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Musings for the Modern Mystic

The Samurai's Lesson

The Samurai’s Lesson

“At times our own light goes out and is rekindled by a spark from another person. Each of us has cause to think with deep gratitude of those who have lighted the flame within us.”

~ Albert Schweitzer

One morning, as the little monk Jamyang sat in meditation, he spotted something on the horizon– a figure, marching determinedly towards the monastery.

He squinted, frowning as the silhouette continued to grow larger on the desert vista. It appeared to be a warrior of some sort, a samurai possibly— he could see the two long swords hanging, and the armour flapping stiffly in the wind.

This was a long way for a samurai to travel. Interesting.

Watching as the swordsman drew closer, the monk began to determine that it may be a ronin— a rogue with no master. He was a very large, brutish looking man with a long stride and a scowl on his face that was visible even from this distance. Jamyang waited calmly.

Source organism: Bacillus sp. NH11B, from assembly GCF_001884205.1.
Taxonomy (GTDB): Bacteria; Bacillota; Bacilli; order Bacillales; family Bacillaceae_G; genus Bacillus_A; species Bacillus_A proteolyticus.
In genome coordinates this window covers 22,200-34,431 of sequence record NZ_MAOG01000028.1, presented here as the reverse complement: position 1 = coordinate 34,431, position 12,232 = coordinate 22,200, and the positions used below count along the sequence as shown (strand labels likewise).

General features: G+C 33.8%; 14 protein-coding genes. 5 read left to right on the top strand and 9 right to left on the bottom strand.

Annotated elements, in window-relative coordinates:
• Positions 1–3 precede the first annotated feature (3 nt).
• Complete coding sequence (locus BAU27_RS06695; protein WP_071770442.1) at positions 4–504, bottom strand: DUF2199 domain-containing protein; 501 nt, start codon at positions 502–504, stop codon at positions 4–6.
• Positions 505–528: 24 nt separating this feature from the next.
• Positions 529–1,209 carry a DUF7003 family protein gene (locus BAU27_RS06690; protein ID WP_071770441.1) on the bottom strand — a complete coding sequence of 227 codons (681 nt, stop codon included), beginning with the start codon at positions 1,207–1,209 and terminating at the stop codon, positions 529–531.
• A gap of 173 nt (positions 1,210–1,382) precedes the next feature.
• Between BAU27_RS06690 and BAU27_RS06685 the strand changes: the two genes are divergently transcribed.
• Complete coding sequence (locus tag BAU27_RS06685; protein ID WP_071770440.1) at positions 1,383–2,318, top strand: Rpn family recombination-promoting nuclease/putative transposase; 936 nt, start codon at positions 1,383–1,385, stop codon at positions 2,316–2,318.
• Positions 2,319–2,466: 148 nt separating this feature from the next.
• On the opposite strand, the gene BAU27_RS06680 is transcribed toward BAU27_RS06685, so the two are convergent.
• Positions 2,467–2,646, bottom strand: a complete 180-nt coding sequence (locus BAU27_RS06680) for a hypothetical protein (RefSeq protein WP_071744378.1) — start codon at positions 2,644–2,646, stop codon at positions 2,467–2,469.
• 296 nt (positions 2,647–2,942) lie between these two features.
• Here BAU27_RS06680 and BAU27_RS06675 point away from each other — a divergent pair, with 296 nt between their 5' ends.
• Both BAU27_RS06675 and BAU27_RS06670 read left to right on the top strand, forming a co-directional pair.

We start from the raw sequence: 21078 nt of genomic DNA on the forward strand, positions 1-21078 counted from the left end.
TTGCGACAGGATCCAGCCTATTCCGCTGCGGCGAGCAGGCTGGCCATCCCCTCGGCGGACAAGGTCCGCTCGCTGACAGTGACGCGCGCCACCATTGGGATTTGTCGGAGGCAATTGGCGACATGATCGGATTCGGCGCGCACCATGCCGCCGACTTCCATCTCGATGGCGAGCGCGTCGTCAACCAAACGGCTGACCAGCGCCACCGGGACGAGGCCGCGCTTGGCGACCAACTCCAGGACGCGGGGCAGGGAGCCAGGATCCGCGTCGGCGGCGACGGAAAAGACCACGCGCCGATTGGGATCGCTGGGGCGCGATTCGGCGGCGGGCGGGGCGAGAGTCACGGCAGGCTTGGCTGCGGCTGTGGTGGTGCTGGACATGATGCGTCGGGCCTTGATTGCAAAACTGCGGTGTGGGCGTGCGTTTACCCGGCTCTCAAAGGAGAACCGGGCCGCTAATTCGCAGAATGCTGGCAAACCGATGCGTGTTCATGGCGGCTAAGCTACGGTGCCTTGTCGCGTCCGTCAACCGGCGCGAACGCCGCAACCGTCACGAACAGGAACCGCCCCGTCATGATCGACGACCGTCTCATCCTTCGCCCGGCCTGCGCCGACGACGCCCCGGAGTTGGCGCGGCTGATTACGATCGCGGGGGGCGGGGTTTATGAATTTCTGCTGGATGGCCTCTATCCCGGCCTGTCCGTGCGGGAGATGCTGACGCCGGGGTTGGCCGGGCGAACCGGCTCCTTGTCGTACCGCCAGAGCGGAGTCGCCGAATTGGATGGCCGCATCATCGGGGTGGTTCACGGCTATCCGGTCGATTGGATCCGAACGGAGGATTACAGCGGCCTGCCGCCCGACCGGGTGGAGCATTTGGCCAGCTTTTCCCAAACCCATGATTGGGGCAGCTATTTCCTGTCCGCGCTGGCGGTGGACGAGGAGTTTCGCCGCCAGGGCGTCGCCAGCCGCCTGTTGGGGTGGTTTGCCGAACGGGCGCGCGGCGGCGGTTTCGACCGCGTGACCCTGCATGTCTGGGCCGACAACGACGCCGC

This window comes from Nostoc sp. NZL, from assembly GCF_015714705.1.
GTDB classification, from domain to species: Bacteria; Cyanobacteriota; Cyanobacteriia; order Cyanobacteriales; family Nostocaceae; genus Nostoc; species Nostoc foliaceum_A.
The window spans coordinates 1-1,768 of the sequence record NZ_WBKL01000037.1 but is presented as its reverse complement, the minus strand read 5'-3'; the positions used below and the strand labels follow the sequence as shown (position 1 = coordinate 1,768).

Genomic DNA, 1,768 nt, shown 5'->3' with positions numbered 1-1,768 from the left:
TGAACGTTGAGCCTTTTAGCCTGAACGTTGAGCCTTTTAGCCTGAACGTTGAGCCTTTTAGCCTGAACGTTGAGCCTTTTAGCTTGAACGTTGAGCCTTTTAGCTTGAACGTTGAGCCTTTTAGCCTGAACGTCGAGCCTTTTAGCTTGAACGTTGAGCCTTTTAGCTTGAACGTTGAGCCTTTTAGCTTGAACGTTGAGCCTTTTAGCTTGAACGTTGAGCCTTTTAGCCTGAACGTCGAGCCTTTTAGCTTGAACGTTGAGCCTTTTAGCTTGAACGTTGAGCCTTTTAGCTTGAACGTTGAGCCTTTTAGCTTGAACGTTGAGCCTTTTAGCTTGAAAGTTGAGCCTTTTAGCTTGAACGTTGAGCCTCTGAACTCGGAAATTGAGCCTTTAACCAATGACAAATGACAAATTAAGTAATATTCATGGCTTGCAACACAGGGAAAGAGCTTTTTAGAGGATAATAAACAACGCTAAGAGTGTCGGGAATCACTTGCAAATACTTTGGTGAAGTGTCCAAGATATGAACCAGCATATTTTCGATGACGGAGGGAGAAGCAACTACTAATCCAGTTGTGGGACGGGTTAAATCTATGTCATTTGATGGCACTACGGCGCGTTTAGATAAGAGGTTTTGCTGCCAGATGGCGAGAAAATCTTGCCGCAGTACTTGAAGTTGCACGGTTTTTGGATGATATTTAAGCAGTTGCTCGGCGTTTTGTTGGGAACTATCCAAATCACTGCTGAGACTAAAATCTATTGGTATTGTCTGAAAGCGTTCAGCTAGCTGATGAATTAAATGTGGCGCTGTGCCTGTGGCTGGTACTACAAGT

Finally the warrior arrived, stopping mere feet in front of the old monk and kicking up dust, his hands resting on the butts of his weapons. “Monk,” he hissed, “I have come to learn what you know about heaven and hell. Tell me everything.”

Jamyang did not reply. He waited until the ronin was about to speak again and said: “I will tell you nothing. You are a samurai with no master. You come uninvited, fail to introduce yourself and demand knowledge that you have not earned.”

The ronin’s face flushed with rage. He opened his mouth to speak.

“Plus,” Jamyang said, “you smell like a thousand rancid cows. No one as putrid as you deserves any knowledge, let alone knowledge of the sacred.”

At this the warrior’s expression contorted with pain and he cried out, pulling his swords from their scabbards and raising them above his head, readying himself to issue the death-blow to this small, smug monk.

“That is hell,” Jamyang stated bluntly.

The ronin froze, the swords trembling in the desert air. Slowly, realization dawned on him, his face beginning to drain of its colour. There could be no clearer explanation. This wise old monk had risked his life to show him, through his own emotions, exactly what hell was. Overcome with gratitude he fell to his knees, tears welling in his eyes.

Jamyang said softly, “and that is heaven.”



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